April 24 (Bloomberg) -- Google Inc.’s stake in the outcome of a $2 billion trial over smartphones using its Android operating system was revealed by testimony that the company indemnified Samsung Electronics Co. against some of Apple Inc.’s patent claims.
Videotaped testimony of a Google patent lawyer describing terms of the search engine company’s agreement with Samsung was played for jurors April 22, immediately after Apple’s lawyer read aloud a statement from Samsung saying it wasn’t seeking indemnification from any third party.
Google’s Android operating system is used to run Samsung smartphones, and most of Apple’s claims in its second U.S. trial against the Suwon, South Korea-based maker of Galaxy phones relate to Android functions.
While Google isn’t a defendant in the case, Samsung’s lawyer characterized the case in his opening argument as “an attack on Android.”
The case is Apple Inc. v. Samsung Electronics Co., 12-cv-00630, U.S. District Court, Northern District of California (San Jose).
Apple Patents System to Lock Out Drivers From Texting Function
Apple Inc., maker of the iPhone and iPad, patented a technology to keep people from texting while driving.
Patent 8,706,143, issued on April 22, covers a lock-out mechanism that’s activated through a combination of motion and scenery analyzers.
The motion analyzer determines whether the vehicle is exceeding a certain speed. The scenery analyzer ascertains whether the device is operating in a safe area of the vehicle or is too close to the driver.
Apple, based in Cupertino, California, said in the patent that the temptation to text is the leading distraction for teenagers behind the wheel. Although laws are being passed to make texting while driving illegal, it’s difficult to catch offenders because the devices they use are easily kept out of sight.
Apple applied for the patent in December 2008 with the assistance of Van Court & Aldridge LLP of Emeryville, California.
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Samsung Applies to Register ‘App Connect’’ as Australian Mark
Samsung Electronics Co. is seeking to register the words “plot,” “app connect,” “citron” and “diffuser” as Australian trademarks, CNET Australia reported.
The South Korean electronics company also applied to register “DTOC” as a mark, according to CNET Australia.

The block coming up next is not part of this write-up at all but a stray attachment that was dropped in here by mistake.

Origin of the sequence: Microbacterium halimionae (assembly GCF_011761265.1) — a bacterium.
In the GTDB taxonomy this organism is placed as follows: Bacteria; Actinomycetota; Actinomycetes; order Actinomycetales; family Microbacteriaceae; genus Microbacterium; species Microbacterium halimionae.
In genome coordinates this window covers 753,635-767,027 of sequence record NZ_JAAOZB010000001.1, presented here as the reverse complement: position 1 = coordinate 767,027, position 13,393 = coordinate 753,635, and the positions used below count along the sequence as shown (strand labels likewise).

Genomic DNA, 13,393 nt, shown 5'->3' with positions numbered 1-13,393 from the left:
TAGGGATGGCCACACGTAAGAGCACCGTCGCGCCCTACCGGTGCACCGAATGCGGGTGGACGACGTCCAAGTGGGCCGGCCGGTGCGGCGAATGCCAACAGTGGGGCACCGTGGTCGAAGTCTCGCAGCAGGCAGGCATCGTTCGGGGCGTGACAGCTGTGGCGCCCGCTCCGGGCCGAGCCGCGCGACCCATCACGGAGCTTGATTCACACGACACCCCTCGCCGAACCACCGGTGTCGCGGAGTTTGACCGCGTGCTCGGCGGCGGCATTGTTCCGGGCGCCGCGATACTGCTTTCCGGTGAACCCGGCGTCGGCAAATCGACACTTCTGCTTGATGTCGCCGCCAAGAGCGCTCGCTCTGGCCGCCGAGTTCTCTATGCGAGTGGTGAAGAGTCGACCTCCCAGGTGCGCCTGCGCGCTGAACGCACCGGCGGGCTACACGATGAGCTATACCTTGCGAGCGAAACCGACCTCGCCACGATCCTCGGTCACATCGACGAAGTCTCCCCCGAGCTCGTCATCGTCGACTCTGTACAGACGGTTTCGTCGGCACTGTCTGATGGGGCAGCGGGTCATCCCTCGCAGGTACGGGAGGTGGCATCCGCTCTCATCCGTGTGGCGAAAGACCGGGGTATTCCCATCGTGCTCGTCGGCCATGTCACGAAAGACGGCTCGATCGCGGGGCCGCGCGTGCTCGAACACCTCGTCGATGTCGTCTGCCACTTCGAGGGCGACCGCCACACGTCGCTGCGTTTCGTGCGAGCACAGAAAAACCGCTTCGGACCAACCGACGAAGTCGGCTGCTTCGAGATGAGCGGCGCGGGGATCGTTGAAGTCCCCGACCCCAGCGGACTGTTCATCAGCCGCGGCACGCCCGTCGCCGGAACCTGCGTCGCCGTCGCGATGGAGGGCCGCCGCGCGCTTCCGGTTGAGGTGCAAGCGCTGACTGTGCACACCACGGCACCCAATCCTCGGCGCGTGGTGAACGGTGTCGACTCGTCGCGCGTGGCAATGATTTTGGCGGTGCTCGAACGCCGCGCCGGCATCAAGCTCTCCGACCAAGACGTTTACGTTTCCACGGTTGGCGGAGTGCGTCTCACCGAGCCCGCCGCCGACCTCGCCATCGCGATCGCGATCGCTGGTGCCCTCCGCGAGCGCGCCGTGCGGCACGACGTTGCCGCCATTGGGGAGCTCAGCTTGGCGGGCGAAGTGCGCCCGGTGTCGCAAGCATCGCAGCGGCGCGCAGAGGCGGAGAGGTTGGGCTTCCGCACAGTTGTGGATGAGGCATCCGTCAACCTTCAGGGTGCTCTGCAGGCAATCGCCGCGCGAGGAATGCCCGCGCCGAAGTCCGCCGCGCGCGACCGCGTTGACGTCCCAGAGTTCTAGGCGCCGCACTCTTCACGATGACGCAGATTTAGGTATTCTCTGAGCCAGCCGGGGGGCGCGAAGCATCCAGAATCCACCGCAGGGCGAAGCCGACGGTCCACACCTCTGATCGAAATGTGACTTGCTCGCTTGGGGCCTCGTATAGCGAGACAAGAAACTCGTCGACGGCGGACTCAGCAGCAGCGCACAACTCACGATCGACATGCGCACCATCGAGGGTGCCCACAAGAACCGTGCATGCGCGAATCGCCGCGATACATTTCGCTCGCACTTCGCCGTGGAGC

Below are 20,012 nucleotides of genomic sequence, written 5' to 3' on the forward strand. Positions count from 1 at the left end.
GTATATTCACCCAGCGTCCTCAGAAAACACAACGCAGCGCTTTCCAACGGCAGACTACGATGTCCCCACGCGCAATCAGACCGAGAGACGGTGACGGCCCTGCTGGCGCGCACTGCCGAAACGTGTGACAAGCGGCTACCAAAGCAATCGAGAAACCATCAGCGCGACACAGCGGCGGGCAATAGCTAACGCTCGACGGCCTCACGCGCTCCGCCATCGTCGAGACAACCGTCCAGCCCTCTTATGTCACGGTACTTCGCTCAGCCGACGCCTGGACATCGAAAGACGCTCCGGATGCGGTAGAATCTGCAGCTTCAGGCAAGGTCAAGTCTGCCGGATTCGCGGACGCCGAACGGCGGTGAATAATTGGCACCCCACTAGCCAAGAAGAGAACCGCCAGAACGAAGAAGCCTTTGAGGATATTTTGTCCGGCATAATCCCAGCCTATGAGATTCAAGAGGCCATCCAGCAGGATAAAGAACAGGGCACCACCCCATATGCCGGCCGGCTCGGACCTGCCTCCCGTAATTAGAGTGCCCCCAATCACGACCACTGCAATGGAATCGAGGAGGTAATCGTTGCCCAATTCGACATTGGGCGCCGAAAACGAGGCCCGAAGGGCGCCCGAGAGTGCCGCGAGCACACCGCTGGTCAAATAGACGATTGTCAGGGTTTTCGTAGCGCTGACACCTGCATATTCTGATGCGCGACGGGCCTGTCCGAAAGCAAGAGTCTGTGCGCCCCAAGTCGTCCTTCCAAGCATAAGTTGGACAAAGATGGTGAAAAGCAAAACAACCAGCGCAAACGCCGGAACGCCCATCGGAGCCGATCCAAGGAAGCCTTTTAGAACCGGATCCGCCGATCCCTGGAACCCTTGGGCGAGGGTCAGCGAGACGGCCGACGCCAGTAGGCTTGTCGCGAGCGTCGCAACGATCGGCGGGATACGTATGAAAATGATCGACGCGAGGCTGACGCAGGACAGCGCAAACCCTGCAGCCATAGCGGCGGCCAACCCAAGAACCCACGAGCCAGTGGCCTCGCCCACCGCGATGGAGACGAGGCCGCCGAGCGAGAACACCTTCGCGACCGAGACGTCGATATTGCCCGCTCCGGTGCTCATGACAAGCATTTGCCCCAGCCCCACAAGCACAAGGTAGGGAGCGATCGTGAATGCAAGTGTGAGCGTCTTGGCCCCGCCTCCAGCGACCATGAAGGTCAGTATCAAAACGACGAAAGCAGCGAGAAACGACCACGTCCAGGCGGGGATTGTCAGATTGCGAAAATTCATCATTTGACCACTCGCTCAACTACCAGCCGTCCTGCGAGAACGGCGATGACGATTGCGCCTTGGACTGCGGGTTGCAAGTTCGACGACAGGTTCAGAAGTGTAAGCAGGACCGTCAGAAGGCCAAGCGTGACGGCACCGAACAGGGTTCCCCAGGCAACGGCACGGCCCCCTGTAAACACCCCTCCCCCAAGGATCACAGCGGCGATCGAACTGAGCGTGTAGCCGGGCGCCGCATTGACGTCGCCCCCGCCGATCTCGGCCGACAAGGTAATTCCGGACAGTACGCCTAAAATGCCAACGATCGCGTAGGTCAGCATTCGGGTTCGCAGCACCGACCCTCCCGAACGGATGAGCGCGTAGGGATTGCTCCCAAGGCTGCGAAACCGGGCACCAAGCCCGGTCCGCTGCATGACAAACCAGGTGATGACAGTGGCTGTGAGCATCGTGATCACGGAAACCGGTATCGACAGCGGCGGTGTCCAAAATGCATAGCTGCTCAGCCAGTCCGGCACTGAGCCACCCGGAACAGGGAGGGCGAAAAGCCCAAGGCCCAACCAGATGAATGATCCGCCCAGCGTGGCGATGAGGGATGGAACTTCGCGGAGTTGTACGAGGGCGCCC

Samsung plans to use the marks to cover a wide rage of goods including computer software applications, MP3 players, smartphones, tablet computers, rechargeable batteries, 3D eyeglasses and downloadable electronic books, CNET Australia reported.
School’s Use of ‘ISEED’ Acronym Barred by Indian Court
An Indian court barred the International School of Entrepreneurship Education and Development from issuing “ISEED” as a name and acronym following a complaint from the head of the Indian School for Entrepreneurs and Enterprise Development, India’s Economic Times reported.
The second school, which uses “iSEED” as an acronym, claimed that the infringing name was deliberately chosen by some of its former partners who set up a rival school, according to the Economic Times.
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Aereo Arguments at Supreme Court Put Cloud Tech in Hot Seat
The U.S. Supreme Court, weighing the fate of Aereo Inc.’s online-TV service, is confronting a broader question that affects consumers and the technology providers they use, from Apple Inc. to Google Inc.
The debate: Who owns the stuff in the cloud?
The justices were weighing whether Aereo’s recording of broadcast programming from an off-site antenna and delivery via the Internet to a single customer violates federal copyright law.
The court will rule by early July in the case, American Broadcasting Cos. v. Aereo, 13-461.
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Trade Secrets/Industrial Espionage
Suspect in Monsanto Corn Seed Trade-Secret Case Released on Bond
The only one of six suspects who was arrested in a trade-secret case involving seed corn was released after posting a $50,000 bond, the Associated Press reported.
Mo Hailong, also known as Robert Mo, was released April 22, according to the AP. He and five others were accused of stealing seed corn owned by Dupont Co.’s Pioneer and Monsanto Co., AP reported.
The other five suspects are still at large in China and Canada, according to the AP.
Massachusetts Looking at Non-Compete Employment Agreement Bar
Proposed legislation in Massachusetts would ban the use of non-compete employment agreements in the technology and life-sciences industries, the Boston Globe reported.
The legislation is modeled after California regulations that declare such agreements void, according to the Globe.
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